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Updated practice guidelines published by the American Academy of Pediatrics (AAP) aim at managing infants at risk for Group B streptococcal disease.
The American Academy of Pediatrics (AAP) has issued a clinical report on managing infants at risk for Group B streptococcal (GBS) infection that reaffirms its support of universal testing of pregnant women so that appropriate antibiotics can be administered during delivery to protect the newborn from GBS infection. The AAP guidelines support the American College of Obstetricians and Gynecologists (ACOG) in replacing former practice guidelines last issued in 2010 by the Centers for Disease Control and Prevention (CDC).
According to the AAP report, GBS is the most common cause of neonatal early-onset sepsis (within the first 6 days of life) and a significant cause of late-onset sepsis (between 7 and 89 days of life). Maternal intrapartum prophylaxis with antibiotics is the only effective means of preventing early-onset GBS in infants. There is no effective strategy for preventing late-onset GBS. Treating mothers for maternal colonization of GBS during pregnancy and/or delivery prevents the transmission of GBS from mother to infant, which can lead to sepsis, meningitis, and pneumonia.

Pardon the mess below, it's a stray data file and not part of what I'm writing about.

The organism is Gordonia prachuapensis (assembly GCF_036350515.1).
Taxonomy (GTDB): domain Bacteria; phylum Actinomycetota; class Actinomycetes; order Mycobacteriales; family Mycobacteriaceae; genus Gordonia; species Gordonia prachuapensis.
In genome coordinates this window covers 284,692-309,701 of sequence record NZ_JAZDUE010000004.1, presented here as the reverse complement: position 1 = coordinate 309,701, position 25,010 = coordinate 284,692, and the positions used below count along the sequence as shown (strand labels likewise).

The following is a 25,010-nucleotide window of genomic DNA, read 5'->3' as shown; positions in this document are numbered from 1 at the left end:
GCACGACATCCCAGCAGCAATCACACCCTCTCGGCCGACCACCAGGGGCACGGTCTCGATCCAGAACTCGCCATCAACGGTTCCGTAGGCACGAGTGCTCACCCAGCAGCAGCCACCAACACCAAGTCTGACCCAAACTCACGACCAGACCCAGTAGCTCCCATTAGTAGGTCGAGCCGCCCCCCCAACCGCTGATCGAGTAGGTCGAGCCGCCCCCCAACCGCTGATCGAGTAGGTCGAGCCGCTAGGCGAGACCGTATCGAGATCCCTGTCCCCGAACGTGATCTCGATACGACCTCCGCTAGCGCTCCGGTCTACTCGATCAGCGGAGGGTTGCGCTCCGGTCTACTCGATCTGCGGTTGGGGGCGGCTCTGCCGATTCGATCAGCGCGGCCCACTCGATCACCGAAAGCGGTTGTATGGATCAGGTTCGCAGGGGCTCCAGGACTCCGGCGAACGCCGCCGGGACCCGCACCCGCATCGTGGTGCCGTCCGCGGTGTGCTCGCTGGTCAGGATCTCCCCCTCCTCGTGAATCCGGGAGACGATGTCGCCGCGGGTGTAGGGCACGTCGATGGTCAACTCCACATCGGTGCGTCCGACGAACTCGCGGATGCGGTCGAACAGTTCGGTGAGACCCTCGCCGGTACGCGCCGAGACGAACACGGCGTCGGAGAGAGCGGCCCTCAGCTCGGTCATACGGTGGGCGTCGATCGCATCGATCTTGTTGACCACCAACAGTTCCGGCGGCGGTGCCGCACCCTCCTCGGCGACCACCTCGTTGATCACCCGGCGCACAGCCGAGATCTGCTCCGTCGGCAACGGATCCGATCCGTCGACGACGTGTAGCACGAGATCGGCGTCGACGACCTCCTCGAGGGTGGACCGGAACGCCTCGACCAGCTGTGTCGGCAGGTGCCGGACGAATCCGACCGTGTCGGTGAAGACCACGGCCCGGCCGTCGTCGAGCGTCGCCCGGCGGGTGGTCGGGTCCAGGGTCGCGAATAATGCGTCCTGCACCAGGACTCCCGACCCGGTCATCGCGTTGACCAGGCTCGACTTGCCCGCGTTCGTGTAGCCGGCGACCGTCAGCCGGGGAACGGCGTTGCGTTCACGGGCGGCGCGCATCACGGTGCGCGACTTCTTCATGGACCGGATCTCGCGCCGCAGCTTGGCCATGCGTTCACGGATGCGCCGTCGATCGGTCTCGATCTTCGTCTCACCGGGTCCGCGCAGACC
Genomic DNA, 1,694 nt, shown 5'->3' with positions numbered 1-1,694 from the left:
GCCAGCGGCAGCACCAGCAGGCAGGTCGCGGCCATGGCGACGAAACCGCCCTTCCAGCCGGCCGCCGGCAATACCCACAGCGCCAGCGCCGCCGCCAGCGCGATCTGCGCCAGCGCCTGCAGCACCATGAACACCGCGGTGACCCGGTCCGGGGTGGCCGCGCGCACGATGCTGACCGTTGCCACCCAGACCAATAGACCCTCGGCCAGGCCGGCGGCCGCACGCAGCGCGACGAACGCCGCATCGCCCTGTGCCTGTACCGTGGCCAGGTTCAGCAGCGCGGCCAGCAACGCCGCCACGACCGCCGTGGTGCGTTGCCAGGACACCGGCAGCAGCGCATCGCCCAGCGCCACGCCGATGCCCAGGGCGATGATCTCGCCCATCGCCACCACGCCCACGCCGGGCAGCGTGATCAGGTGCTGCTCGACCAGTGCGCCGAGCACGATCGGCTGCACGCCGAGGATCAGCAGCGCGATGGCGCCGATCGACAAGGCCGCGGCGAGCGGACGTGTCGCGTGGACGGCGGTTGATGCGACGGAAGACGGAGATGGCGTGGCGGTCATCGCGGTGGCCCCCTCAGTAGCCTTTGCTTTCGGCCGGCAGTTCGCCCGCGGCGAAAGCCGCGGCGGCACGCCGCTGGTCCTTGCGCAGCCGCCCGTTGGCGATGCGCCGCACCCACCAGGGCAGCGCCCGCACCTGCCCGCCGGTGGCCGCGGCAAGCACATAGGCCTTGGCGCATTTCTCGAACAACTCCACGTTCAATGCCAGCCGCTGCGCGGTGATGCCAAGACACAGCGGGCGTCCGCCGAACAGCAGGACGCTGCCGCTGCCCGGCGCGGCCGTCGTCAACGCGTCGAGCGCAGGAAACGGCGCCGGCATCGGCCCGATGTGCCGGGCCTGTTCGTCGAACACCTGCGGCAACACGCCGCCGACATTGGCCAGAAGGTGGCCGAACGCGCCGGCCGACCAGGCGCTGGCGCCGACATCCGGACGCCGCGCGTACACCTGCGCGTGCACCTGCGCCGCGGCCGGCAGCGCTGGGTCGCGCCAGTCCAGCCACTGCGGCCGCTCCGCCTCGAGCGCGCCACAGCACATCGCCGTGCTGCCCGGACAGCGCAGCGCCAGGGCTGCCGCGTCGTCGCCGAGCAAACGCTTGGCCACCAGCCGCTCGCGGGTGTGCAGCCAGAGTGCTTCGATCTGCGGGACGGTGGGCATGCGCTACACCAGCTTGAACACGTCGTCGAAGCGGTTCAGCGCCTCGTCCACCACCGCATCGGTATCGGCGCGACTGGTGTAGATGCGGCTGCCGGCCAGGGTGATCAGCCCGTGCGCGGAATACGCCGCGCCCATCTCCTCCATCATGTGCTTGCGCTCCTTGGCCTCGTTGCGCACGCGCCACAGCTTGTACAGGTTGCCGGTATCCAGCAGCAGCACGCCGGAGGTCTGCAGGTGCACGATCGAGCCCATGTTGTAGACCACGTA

The ACOG has updated its guidance to now routinely screen mothers for GBS between 36 0/7 and 37 6/7 weeks of gestation. According to ACOG’s recent committee opinion on early -onset GBS disease in newborns, 50% of pregnant women colonized with GBS will pass the bacteria along to their newborns. Vertical transmission occurs during labor or after rupture of membranes. Without intrapartum antibiotic prophylaxis, “1% to 2% of these newborns will develop early-onset GBS. Other risk factors include gestational age of less than 37 weeks, very low birth weight, prolonged rupture of membranes, intra-amniotic infection, young maternal age, and maternal black race,” ACOG says.
Recommendations for universal screening of pregnant women for GBS and Intrapartum antibiotic prophylaxis were first introduced in 1990. Since then, national incidence of early-onset GBS disease has dropped from 1.8 cases per 1000 live births in 1990 to 0.23 cases per 1000 live births in 2015.